If healthcare reform had a tagline, it’d probably include the phrase, “more for less.” In other words, most reform efforts fall in line with the ubiquitous call for providers across the entire healthcare spectrum to deliver higher-quality care at a lower cost. This have-your-cake-and-eat-it-too approach to change places a heavy burden on the leaders responsible for ensuring their organizations live up to that lofty tagline—and that’s especially true for those leaders at the helm of large hospital systems.

That’s because, while financial incentives—and penalties—are evolving to encourage providers to always act in the patient’s best interest (i.e., to embrace a patient-centered mode of care delivery), incumbent hospital reimbursement structures tend to work against that objective. This conundrum is especially evident when it comes to readmission reduction initiatives.

After all, a truly patient-centered care protocol would require hospitals to:

  • provide the right type of care—at the right time—to each individual patient;
  • create the best possible patient experience (i.e., optimize patient satisfaction levels and outcomes); and
  • discharge when—and only when—the patient has demonstrated a high enough level of function to keep the probability of readmission to a minimum.

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The problem is, Medicare—which serves one of the patient populations most vulnerable to readmission—still reimburses on a case basis. So, the longer a patient stays, the more it costs the hospital to keep that patient there—and that puts hospitals at the center of a financial tug-of-war. On one side, emerging reform initiatives and alternative payment models—like the Hospital Readmissions Reduction Program (HRRP), accountable care organizations (ACOs), the comprehensive care joint replacement (CCJR) model, and the recently announced cardiac bundled care model—aim to:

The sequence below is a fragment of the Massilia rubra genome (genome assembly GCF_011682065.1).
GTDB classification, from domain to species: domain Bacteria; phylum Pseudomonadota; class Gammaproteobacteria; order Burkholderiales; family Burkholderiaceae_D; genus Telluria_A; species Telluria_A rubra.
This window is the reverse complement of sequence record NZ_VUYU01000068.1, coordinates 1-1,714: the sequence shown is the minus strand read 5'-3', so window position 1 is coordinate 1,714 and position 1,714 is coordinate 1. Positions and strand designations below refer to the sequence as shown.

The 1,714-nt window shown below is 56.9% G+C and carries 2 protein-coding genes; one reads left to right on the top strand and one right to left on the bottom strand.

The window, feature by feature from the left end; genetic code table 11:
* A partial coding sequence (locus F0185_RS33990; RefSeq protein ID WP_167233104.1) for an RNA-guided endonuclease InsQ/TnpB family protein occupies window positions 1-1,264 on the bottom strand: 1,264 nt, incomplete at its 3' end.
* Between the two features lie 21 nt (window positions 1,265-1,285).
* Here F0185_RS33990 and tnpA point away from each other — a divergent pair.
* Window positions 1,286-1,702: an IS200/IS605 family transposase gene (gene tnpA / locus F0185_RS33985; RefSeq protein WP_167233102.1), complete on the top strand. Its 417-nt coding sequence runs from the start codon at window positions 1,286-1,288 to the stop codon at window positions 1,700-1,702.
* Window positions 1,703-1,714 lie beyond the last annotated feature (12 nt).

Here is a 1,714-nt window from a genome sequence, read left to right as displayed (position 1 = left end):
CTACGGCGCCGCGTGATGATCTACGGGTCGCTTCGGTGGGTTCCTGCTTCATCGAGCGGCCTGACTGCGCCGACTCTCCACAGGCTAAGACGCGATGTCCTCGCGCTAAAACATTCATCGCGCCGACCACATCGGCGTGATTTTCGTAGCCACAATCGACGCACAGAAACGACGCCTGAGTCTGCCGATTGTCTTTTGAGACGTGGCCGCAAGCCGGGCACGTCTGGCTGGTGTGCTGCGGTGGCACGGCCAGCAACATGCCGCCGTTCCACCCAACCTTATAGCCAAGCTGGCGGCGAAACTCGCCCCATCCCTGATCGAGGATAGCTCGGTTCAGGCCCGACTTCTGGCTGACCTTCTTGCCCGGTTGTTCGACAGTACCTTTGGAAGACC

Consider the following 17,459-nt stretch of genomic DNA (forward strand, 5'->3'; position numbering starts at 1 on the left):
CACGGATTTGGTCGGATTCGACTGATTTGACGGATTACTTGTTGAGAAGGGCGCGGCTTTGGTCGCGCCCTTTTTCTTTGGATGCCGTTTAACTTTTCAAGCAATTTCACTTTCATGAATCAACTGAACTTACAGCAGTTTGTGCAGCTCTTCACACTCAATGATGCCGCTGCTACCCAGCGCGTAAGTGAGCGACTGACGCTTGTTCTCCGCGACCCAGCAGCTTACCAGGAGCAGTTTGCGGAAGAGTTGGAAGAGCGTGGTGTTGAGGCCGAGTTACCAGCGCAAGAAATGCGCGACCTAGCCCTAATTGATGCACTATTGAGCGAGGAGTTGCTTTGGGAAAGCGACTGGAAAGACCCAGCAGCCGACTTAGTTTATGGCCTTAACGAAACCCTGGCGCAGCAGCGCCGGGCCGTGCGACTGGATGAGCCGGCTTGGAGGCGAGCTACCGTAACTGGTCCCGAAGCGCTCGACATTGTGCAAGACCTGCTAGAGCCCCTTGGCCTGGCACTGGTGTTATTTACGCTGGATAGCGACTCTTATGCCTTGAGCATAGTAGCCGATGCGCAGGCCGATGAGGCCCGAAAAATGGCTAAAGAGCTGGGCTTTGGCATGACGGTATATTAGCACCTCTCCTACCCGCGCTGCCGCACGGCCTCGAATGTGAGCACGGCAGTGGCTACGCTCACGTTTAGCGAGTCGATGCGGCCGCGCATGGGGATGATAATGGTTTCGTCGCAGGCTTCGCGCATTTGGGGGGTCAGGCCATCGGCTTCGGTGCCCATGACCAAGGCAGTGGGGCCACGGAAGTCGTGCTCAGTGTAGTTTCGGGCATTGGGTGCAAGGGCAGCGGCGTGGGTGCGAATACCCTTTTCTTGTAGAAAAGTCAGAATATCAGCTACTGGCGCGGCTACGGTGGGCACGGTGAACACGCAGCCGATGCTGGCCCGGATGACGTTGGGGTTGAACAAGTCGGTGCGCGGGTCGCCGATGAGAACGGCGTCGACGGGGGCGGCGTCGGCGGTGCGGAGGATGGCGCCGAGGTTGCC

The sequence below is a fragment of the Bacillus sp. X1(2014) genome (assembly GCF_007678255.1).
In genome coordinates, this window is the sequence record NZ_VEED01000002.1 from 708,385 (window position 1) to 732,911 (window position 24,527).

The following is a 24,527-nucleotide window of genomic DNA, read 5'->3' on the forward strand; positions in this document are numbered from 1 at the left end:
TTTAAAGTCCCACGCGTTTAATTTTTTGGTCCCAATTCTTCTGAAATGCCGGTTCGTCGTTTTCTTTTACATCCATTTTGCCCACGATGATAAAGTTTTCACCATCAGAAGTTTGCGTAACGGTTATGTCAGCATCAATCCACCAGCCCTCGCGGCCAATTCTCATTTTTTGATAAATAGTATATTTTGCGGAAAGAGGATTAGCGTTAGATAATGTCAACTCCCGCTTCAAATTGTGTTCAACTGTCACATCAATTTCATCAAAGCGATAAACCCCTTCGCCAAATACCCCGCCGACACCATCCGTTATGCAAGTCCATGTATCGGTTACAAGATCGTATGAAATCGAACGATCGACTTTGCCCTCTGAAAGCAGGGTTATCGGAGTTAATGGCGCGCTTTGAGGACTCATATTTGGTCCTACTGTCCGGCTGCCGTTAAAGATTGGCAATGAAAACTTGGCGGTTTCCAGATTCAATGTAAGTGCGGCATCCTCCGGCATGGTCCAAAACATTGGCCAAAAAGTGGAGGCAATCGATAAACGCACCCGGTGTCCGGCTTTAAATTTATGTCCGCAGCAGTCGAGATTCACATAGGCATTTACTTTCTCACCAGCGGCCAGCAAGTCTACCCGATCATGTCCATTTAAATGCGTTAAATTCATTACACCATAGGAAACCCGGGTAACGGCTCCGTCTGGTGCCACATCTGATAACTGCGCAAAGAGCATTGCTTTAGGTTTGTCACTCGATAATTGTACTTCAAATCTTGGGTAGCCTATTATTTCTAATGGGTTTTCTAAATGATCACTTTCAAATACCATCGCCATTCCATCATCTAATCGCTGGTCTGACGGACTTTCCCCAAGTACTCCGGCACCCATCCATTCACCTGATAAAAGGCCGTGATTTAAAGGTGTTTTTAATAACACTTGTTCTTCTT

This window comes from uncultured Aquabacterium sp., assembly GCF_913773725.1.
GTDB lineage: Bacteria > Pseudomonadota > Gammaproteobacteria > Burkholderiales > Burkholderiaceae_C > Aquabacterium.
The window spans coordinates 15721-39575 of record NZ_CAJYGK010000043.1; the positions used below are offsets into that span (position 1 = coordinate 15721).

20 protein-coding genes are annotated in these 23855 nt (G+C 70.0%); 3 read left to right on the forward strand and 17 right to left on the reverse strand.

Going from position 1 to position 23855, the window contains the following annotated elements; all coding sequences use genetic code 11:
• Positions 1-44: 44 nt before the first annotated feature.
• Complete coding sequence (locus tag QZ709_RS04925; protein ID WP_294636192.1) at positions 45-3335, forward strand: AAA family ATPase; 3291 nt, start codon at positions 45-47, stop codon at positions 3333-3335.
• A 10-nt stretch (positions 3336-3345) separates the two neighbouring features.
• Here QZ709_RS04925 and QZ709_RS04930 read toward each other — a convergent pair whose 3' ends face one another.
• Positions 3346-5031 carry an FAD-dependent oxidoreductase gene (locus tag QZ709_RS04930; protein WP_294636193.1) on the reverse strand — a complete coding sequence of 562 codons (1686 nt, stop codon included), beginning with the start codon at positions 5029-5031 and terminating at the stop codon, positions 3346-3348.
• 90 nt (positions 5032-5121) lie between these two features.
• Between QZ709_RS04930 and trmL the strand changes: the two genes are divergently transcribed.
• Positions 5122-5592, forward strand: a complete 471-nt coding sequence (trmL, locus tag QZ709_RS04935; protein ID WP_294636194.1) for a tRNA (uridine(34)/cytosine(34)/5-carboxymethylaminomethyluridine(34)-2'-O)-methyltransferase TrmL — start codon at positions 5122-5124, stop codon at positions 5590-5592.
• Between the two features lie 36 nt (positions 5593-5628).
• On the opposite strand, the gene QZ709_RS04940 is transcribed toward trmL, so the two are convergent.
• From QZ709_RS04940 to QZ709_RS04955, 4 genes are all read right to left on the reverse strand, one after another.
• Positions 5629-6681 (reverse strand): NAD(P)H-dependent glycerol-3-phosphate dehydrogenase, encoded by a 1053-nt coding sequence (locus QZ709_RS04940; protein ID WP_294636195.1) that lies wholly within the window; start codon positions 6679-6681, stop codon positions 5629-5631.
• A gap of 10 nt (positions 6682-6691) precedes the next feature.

1. keep patients out of the hospital in the first place, and
  2. prevent discharged patients from coming back to the hospital.

On the other side, existing payment structures push hospitals to:

  1. admit patients in order to maintain revenue flow, but
  2. minimize the length of hospital stays—thus putting some patients at greater risk for unplanned readmission.

And as any inpatient care provider knows, the earlier you discharge a patient—especially if that patient isn’t quite ready to transition to a home environment—the greater the chance the patient will end up back in the hospital at some point. That’s a costly quandary: with an estimated annual price tag of $15 billion, unplanned hospital readmissions for Medicare patients represent one of the most expensive problems in the US healthcare system. And that cost isn’t measured only in dollars and cents; readmissions also compromise the quality of care patients receive, and thus, the value of that care.

But, readmissions are also one of the most preventable events in the patient care journey, which is exactly why federal organizations—namely, the Centers for Medicare and Medicaid Services (CMS)—have recently intensified their focus on implementing regulations (like those mentioned above) designed to incentivize readmission prevention.

In the meantime, hospital leaders find themselves at the center of a transitionary catch-22: should they compromise patient experience in the name of preserving revenue levels as governed by the existing reimbursement framework, or should they embrace the future of healthcare payment philosophy and put all of their eggs in the value-based/patient-centered care basket?

Well, in some cases—namely, those involving orthopedic surgical episodes or neuromuscular issues—they might not have to choose. Stay tuned to the WebPT Blog to learn more about the cost-effective readmission reduction solution that’s already hiding in plain sight in most hospital systems—just waiting to help hospitals achieve that seemingly impossible “more for less” standard.

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